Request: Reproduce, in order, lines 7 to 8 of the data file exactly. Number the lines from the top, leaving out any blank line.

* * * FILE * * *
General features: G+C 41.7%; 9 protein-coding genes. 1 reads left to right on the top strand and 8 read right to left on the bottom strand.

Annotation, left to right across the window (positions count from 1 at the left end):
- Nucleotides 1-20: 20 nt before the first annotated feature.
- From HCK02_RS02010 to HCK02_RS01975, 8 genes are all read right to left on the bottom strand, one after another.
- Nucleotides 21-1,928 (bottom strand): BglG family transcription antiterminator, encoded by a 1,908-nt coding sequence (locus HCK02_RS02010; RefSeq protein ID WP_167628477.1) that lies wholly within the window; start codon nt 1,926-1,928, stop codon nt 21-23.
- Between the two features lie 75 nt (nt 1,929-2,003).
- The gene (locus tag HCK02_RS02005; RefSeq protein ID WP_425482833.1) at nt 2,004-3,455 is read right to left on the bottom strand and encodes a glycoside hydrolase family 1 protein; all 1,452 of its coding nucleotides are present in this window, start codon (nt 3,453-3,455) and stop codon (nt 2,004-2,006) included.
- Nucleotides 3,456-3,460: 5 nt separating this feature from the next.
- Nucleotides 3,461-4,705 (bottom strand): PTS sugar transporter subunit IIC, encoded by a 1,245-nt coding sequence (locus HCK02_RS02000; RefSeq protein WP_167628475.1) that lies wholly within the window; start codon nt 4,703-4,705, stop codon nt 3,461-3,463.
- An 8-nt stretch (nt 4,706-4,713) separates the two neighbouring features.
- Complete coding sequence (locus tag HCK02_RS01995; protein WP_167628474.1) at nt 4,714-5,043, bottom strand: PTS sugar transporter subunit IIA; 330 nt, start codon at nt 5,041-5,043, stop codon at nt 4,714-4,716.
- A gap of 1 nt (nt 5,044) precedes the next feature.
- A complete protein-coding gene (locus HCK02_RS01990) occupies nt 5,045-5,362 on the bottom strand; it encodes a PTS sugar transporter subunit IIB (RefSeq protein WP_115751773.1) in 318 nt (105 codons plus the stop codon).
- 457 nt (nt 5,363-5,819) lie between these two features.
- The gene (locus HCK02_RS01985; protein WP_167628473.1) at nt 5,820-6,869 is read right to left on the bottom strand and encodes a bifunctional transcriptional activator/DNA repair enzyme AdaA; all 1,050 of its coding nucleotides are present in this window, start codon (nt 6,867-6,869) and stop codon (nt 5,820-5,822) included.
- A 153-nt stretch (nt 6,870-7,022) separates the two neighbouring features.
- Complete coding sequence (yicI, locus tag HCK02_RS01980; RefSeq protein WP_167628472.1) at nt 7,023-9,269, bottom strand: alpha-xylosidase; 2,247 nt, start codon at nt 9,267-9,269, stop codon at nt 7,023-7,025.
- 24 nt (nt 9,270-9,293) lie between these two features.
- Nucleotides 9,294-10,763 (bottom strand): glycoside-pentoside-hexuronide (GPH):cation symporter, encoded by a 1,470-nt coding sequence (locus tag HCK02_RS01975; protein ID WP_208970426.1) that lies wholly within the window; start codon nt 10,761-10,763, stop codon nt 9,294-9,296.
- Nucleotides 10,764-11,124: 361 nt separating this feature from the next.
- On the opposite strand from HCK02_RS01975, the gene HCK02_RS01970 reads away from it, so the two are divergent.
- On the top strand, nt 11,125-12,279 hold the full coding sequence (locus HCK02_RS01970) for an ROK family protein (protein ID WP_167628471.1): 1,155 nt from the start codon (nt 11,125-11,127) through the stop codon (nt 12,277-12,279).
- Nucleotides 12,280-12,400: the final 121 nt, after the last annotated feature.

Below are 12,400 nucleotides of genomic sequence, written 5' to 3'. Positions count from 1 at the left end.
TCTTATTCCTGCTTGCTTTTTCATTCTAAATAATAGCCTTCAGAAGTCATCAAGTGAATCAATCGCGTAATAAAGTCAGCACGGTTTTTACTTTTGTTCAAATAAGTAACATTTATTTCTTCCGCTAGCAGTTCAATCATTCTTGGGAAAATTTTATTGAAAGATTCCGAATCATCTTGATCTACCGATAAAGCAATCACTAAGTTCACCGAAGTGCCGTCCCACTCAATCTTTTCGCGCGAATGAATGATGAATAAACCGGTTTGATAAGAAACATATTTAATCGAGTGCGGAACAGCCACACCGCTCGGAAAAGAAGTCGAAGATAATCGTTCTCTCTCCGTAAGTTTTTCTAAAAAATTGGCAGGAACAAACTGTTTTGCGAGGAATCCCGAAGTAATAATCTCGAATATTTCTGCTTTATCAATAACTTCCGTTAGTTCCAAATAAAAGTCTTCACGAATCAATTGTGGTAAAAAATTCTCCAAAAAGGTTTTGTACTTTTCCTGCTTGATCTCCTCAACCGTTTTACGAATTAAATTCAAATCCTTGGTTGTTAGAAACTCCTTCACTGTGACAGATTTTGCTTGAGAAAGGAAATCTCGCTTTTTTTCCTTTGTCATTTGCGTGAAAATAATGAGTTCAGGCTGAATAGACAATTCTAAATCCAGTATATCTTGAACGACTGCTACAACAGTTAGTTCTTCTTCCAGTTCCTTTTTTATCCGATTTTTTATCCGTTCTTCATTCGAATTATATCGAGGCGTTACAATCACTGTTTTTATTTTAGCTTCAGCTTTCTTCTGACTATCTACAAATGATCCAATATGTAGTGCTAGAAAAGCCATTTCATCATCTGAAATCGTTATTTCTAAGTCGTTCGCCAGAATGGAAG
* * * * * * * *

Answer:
- The gene (locus tag HCK02_RS02005; RefSeq protein ID WP_425482833.1) at nt 2,004-3,455 is read right to left on the bottom strand and encodes a glycoside hydrolase family 1 protein; all 1,452 of its coding nucleotides are present in this window, start codon (nt 3,453-3,455) and stop codon (nt 2,004-2,006) included.
- Nucleotides 3,456-3,460: 5 nt separating this feature from the next.